Queens CB 2 Committee Endorses Skillman/43rd Protected Bike Lanes

Council Member Jimmy Van Bramer, who has yet to take a position on DOT's plan, could put it over the top if he endorses the project ahead of the full board vote on Thursday.

Community Board 2 Chair Denise Keehan-Smith, far right, was unable to stop the plan for protected bike lanes on 43rd and Skillman avenues from advancing out of committee. Photo: David Meyer
Community Board 2 Chair Denise Keehan-Smith, far right, was unable to stop the plan for protected bike lanes on 43rd and Skillman avenues from advancing out of committee. Photo: David Meyer

Queens Community Board 2’s transportation committee voted 5-2 last night to support the DOT plan for protected bike lanes on Skillman Avenue and 43rd Avenue, overruling CB 2 Chair Denise Keehan-Smith. The full board votes on Thursday.

Last year, after a driver killed Gelacio Reyes on 43rd Avenue as he biked home from work in Manhattan, Keehan-Smith called protected bike lanes on the street “necessary.” But when DOT unveiled its plan for 2.6 miles of protected bike lanes and pedestrian safety improvements on 43rd and Skillman, she balked. Calling the conversion of parking spots for safety improvements “highly unreasonable,” Keehan-Smith has made clear that she would like to nix the protected bike lanes.

Her elevation of on-street parking over safer street design was on full display again last night, but most other committee members did not share her views and voted to endorse the protected bike lane plan.

Keehan-Smith’s main strategy was standard stuff for street redesign opponents: insist the bike lanes go anywhere but the streets that are in line to get them. First she latched onto LaGuardia Community College’s call for protected bike lanes on Thomson Avenue. She then claimed that “a lot of people” felt that Northern Boulevard and Queens Boulevard should get protected bike lanes instead of Skillman and 43rd.

“Nobody I know wants them,” she said. “In a lot of people’s opinions, Northern Boulevard is a much better option that Skillman and 43rd.”

DOT officials rejected the prospect of going back to the drawing board for 43rd and Skillman. “A bike lane [on Northern Boulevard] would need to be investigated further,” DOT Queens Borough Commissioner Nicole Garcia replied. “We have a plan ready to go.”

The DOT plan converts unprotected bike lanes on Skillman Avenue and 43rd Avenue to parking-protected lanes. Image: DOT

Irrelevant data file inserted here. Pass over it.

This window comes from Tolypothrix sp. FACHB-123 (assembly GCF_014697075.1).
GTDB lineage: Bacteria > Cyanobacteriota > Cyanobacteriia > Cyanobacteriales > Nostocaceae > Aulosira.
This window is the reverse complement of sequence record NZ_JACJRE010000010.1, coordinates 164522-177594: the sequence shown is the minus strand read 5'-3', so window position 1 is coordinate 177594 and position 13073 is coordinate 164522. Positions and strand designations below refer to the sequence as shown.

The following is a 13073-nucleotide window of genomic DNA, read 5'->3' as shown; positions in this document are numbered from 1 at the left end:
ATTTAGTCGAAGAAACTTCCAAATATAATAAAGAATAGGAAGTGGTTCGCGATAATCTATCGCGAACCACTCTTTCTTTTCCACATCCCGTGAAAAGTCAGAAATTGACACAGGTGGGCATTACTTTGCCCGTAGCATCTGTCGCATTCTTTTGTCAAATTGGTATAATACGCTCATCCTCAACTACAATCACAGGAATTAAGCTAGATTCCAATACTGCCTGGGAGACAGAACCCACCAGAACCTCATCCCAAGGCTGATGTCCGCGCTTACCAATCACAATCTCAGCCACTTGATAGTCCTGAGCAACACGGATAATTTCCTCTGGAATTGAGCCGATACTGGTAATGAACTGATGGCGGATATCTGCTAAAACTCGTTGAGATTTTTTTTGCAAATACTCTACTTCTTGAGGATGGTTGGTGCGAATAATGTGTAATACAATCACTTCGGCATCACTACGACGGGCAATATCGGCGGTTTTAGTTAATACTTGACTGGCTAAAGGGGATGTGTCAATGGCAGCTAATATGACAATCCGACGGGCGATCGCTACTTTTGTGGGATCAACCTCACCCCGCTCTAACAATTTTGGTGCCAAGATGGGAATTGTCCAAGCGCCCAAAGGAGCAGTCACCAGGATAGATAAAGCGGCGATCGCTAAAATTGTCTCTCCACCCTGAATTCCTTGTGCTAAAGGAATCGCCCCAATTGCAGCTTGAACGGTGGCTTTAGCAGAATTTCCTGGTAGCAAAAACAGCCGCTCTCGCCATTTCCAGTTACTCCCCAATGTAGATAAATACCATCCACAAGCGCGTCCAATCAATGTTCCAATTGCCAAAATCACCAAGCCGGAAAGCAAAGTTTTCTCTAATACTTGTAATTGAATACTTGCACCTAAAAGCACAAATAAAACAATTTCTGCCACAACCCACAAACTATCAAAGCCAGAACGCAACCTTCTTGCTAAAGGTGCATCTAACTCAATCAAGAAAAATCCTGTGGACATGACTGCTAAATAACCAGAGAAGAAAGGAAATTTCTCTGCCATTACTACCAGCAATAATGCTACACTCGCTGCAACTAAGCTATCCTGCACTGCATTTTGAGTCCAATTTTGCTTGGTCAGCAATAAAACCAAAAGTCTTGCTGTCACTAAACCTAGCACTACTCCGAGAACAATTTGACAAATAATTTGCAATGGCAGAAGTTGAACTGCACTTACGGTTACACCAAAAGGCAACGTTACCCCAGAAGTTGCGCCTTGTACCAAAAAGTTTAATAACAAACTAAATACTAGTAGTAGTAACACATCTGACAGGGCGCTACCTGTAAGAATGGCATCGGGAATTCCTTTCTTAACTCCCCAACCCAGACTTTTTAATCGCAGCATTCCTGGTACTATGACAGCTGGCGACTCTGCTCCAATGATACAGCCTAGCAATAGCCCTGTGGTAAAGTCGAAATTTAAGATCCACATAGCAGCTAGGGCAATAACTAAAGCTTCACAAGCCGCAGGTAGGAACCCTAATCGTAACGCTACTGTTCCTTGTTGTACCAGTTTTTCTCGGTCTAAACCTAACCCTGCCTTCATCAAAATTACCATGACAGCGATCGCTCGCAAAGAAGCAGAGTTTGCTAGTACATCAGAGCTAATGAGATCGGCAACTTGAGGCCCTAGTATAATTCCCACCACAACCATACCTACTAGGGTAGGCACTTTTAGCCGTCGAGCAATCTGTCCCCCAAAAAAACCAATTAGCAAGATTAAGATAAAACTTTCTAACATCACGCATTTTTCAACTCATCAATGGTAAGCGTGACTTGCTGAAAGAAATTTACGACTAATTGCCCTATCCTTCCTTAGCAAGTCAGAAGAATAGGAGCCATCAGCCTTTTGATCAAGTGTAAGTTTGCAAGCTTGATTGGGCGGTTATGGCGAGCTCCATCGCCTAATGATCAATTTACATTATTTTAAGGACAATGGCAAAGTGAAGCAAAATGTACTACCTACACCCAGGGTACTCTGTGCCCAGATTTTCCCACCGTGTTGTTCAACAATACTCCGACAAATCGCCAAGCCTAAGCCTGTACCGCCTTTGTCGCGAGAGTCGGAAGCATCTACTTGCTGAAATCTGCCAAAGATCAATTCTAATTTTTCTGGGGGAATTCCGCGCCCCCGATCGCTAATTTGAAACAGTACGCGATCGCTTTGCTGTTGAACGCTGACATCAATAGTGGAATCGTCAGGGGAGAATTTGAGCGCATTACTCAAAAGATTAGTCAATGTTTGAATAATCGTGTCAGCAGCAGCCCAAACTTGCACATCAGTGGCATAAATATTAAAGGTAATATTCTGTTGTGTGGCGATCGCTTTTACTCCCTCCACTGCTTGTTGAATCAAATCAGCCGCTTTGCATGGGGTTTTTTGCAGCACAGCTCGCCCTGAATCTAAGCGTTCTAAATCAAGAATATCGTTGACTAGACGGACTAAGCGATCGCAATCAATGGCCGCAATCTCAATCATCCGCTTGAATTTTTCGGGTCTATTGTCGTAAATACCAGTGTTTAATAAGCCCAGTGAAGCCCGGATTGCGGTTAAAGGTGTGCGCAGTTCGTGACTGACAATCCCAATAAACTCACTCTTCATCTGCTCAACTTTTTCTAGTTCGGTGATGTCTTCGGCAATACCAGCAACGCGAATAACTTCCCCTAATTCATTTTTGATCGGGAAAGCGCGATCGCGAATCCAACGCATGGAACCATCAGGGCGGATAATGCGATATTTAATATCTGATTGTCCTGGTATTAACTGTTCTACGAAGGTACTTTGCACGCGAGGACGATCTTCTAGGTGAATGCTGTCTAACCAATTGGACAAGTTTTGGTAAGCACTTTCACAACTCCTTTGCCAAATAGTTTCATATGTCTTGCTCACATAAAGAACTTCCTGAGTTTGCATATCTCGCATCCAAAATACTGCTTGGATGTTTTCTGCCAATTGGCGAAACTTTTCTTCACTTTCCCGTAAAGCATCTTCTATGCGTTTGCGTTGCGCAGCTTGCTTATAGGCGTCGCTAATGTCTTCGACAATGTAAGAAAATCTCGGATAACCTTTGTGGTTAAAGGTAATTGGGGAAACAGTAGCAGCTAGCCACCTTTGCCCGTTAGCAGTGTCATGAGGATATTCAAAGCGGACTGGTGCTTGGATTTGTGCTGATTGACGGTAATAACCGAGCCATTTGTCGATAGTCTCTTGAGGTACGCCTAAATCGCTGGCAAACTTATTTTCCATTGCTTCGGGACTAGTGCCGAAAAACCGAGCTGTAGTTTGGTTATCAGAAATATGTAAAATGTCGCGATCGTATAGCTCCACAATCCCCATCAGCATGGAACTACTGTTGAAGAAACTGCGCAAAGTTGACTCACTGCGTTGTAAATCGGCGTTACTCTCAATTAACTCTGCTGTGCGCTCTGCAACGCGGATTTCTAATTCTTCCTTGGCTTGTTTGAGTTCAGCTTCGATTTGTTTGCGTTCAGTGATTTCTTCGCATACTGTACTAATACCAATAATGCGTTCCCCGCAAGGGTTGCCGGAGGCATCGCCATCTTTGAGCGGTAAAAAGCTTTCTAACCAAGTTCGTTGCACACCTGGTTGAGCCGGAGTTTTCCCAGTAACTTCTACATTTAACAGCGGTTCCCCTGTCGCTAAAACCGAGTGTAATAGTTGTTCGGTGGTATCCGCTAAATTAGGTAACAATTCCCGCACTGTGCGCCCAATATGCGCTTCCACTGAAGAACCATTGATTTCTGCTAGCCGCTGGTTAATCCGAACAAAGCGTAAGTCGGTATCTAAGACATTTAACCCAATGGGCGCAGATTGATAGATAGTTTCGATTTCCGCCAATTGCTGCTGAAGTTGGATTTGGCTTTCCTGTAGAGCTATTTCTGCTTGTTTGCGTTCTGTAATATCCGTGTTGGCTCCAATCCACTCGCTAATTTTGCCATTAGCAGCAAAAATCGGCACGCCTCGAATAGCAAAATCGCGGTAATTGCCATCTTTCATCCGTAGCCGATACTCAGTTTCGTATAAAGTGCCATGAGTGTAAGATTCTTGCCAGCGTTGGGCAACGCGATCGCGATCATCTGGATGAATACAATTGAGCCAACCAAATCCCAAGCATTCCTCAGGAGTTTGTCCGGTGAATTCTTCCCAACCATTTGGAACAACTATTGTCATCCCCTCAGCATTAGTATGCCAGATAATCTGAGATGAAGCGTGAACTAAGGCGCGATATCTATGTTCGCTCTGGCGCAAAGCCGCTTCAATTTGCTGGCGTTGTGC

The DOT plan converts unprotected bike lanes on Skillman Avenue and 43rd Avenue to parking-protected lanes. Image: DOT

Even though 43rd and Skillman were chosen for this redesign because they’re direct feeder routes to the Queensboro Bridge bike path, with a recent history of drivers killing or seriously injuring cyclists, Keehan-Smith said that protected bike lanes would not have saved Reyes’s life, because the driver who killed him was drunk. She also said she was “hearing” Reyes ran the light, and argued that since Reyes was struck in an intersection, safety improvements should therefore be limited to intersections.

“I don’t want this,” she said. “I am opposed to this plan. I don’t like most of it.”

After the committee voted in favor of the plan, Keehan-Smith wasn’t done. She insisted on a lengthy follow-up discussion of a competing resolution to study protected bike lanes on Northern Boulevard instead. Committee members called out the stunt.

“I think we’re getting into the realm of the octopus… when you muddy the waters,” committee member Santiago Vargas said. “I think DOT has a good plan here. I’m supporting that.”

The project now goes up for a vote at the full board this Thursday. A statement of support from Council Member Jimmy Van Bramer could move undecided members and nearly guarantee that the project moves forward.

But Van Bramer has so far refused to endorse the protected bike lane plan, even though he stood with Reyes’s widow at the intersection where he was killed and called for a protected bike lane on 43rd Avenue. Instead of endorsing the plan, Van Bramer has stood by while a repetitive procession of town halls, workshops, and community board meetings have delayed action.

An inquiry to Van Bramer’s office this morning was not returned.

The full CB 2 board meeting will be held this Thursday at 6 p.m. at Sunnyside Community Services, 43-31 39th Street.

  • She then claimed that “a lot of people” felt that Northern Boulevard and Queens Boulevard should get protected bike lanes instead of Skillman and 43rd.

    “Nobody I know wants them,” she said. “In a lot of people’s opinions, Northern Boulevard is a much better option that Skillman and 43rd.”

    Sounds like Trump’s “a lot of people are saying” bullsh*t.

  • macartney

    “Nobody I know wants them.” Lol it’s almost as if she doesn’t even talk to her own Committee members

  • She means nobody she thinks is important wants them.

  • Jeff

    Not to sound too much like those angsty conservative types, but how much time and money are we wasting on these charades to second-guess experts in their fields in order to placate the change-averse?

  • Brad Aaron

    If it’s a cent it’s too much.

  • Ian Turner

    I disagree. If we spend some time and money now to ensure that people feel heard, it can take some of the energy out that might otherwise feed a backlash.

    That’s not to say that we should yield to them, just that many of these folks care more about being heard than about the actual road markings.

  • “Nobody I know wants them”….well at least five people you know voted for them. LOL!

  • Reader

    The thing is, one can have a community board process that allows people to be heard that doesn’t drag on for months and months and months. Allowing people their say is important, but there’s a point at which claiming to want to allow people to be heard is just another stalling tactic. That’s what’s happened here.

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